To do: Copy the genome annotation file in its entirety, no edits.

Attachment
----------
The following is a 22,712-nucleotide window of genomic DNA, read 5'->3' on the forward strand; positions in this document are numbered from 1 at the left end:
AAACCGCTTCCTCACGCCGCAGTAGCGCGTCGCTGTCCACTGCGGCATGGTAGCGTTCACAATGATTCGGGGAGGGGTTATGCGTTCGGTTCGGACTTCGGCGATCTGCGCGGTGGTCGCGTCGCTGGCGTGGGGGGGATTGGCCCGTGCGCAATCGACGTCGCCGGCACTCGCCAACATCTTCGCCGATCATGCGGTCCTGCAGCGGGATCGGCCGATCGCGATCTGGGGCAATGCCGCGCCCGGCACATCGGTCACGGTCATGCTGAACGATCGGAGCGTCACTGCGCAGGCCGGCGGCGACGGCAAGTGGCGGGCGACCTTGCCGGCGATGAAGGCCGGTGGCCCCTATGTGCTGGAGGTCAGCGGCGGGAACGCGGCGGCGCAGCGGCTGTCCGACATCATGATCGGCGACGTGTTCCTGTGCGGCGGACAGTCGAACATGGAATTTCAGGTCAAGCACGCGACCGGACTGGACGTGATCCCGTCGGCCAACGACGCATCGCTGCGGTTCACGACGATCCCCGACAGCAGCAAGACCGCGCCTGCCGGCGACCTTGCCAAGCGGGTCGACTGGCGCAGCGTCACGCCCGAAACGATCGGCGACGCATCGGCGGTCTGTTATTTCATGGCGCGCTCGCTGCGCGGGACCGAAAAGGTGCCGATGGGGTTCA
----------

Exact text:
The following is a 22,712-nucleotide window of genomic DNA, read 5'->3' on the forward strand; positions in this document are numbered from 1 at the left end:
AAACCGCTTCCTCACGCCGCAGTAGCGCGTCGCTGTCCACTGCGGCATGGTAGCGTTCACAATGATTCGGGGAGGGGTTATGCGTTCGGTTCGGACTTCGGCGATCTGCGCGGTGGTCGCGTCGCTGGCGTGGGGGGGATTGGCCCGTGCGCAATCGACGTCGCCGGCACTCGCCAACATCTTCGCCGATCATGCGGTCCTGCAGCGGGATCGGCCGATCGCGATCTGGGGCAATGCCGCGCCCGGCACATCGGTCACGGTCATGCTGAACGATCGGAGCGTCACTGCGCAGGCCGGCGGCGACGGCAAGTGGCGGGCGACCTTGCCGGCGATGAAGGCCGGTGGCCCCTATGTGCTGGAGGTCAGCGGCGGGAACGCGGCGGCGCAGCGGCTGTCCGACATCATGATCGGCGACGTGTTCCTGTGCGGCGGACAGTCGAACATGGAATTTCAGGTCAAGCACGCGACCGGACTGGACGTGATCCCGTCGGCCAACGACGCATCGCTGCGGTTCACGACGATCCCCGACAGCAGCAAGACCGCGCCTGCCGGCGACCTTGCCAAGCGGGTCGACTGGCGCAGCGTCACGCCCGAAACGATCGGCGACGCATCGGCGGTCTGTTATTTCATGGCGCGCTCGCTGCGCGGGACCGAAAAGGTGCCGATGGGGTTCA